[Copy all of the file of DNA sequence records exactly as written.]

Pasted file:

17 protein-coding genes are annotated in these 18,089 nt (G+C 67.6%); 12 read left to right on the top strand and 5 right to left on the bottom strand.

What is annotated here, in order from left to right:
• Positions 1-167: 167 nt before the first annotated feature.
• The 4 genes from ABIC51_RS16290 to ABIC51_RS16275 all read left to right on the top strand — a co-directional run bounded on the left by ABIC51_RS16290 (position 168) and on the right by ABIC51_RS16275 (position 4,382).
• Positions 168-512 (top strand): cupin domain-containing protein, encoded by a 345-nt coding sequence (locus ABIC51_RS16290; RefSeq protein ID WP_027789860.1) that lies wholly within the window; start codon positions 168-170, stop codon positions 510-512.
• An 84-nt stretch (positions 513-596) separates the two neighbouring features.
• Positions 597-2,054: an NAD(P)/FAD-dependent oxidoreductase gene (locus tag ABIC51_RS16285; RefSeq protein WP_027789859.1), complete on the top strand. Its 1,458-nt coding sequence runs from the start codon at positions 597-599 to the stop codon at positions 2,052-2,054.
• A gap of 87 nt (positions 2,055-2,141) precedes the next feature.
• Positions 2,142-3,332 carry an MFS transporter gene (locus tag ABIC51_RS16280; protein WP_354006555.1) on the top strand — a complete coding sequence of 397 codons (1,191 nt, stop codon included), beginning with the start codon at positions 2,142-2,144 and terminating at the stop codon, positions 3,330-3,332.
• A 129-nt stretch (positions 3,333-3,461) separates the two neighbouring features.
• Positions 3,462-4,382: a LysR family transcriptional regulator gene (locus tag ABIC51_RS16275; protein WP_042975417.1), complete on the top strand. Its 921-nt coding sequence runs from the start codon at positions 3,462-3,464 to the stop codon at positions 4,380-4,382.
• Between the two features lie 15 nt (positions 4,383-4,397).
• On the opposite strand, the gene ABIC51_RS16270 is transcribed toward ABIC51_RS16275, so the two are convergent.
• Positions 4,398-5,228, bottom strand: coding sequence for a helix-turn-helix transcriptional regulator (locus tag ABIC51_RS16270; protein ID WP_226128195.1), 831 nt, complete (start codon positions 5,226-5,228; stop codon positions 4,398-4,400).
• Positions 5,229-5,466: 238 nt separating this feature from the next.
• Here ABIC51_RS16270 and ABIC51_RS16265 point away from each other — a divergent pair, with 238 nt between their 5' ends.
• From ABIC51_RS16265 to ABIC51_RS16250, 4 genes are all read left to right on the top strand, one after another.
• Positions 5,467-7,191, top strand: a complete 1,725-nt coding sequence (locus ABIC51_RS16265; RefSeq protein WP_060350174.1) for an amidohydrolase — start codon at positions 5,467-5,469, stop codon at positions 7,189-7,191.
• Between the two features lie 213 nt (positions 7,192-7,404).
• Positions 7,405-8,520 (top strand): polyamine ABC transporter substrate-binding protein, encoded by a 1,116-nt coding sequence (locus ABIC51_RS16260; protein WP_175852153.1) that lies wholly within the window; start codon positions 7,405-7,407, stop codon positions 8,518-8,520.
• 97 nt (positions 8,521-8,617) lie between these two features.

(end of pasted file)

17 protein-coding genes are annotated in these 18,089 nt (G+C 67.6%); 12 read left to right on the top strand and 5 right to left on the bottom strand.

What is annotated here, in order from left to right:
• Positions 1-167: 167 nt before the first annotated feature.
• The 4 genes from ABIC51_RS16290 to ABIC51_RS16275 all read left to right on the top strand — a co-directional run bounded on the left by ABIC51_RS16290 (position 168) and on the right by ABIC51_RS16275 (position 4,382).
• Positions 168-512 (top strand): cupin domain-containing protein, encoded by a 345-nt coding sequence (locus ABIC51_RS16290; RefSeq protein ID WP_027789860.1) that lies wholly within the window; start codon positions 168-170, stop codon positions 510-512.
• An 84-nt stretch (positions 513-596) separates the two neighbouring features.
• Positions 597-2,054: an NAD(P)/FAD-dependent oxidoreductase gene (locus tag ABIC51_RS16285; RefSeq protein WP_027789859.1), complete on the top strand. Its 1,458-nt coding sequence runs from the start codon at positions 597-599 to the stop codon at positions 2,052-2,054.
• A gap of 87 nt (positions 2,055-2,141) precedes the next feature.
• Positions 2,142-3,332 carry an MFS transporter gene (locus tag ABIC51_RS16280; protein WP_354006555.1) on the top strand — a complete coding sequence of 397 codons (1,191 nt, stop codon included), beginning with the start codon at positions 2,142-2,144 and terminating at the stop codon, positions 3,330-3,332.
• A 129-nt stretch (positions 3,333-3,461) separates the two neighbouring features.
• Positions 3,462-4,382: a LysR family transcriptional regulator gene (locus tag ABIC51_RS16275; protein WP_042975417.1), complete on the top strand. Its 921-nt coding sequence runs from the start codon at positions 3,462-3,464 to the stop codon at positions 4,380-4,382.
• Between the two features lie 15 nt (positions 4,383-4,397).
• On the opposite strand, the gene ABIC51_RS16270 is transcribed toward ABIC51_RS16275, so the two are convergent.
• Positions 4,398-5,228, bottom strand: coding sequence for a helix-turn-helix transcriptional regulator (locus tag ABIC51_RS16270; protein ID WP_226128195.1), 831 nt, complete (start codon positions 5,226-5,228; stop codon positions 4,398-4,400).
• Positions 5,229-5,466: 238 nt separating this feature from the next.
• Here ABIC51_RS16270 and ABIC51_RS16265 point away from each other — a divergent pair, with 238 nt between their 5' ends.
• From ABIC51_RS16265 to ABIC51_RS16250, 4 genes are all read left to right on the top strand, one after another.
• Positions 5,467-7,191, top strand: a complete 1,725-nt coding sequence (locus ABIC51_RS16265; RefSeq protein WP_060350174.1) for an amidohydrolase — start codon at positions 5,467-5,469, stop codon at positions 7,189-7,191.
• Between the two features lie 213 nt (positions 7,192-7,404).
• Positions 7,405-8,520 (top strand): polyamine ABC transporter substrate-binding protein, encoded by a 1,116-nt coding sequence (locus ABIC51_RS16260; protein WP_175852153.1) that lies wholly within the window; start codon positions 7,405-7,407, stop codon positions 8,518-8,520.
• 97 nt (positions 8,521-8,617) lie between these two features.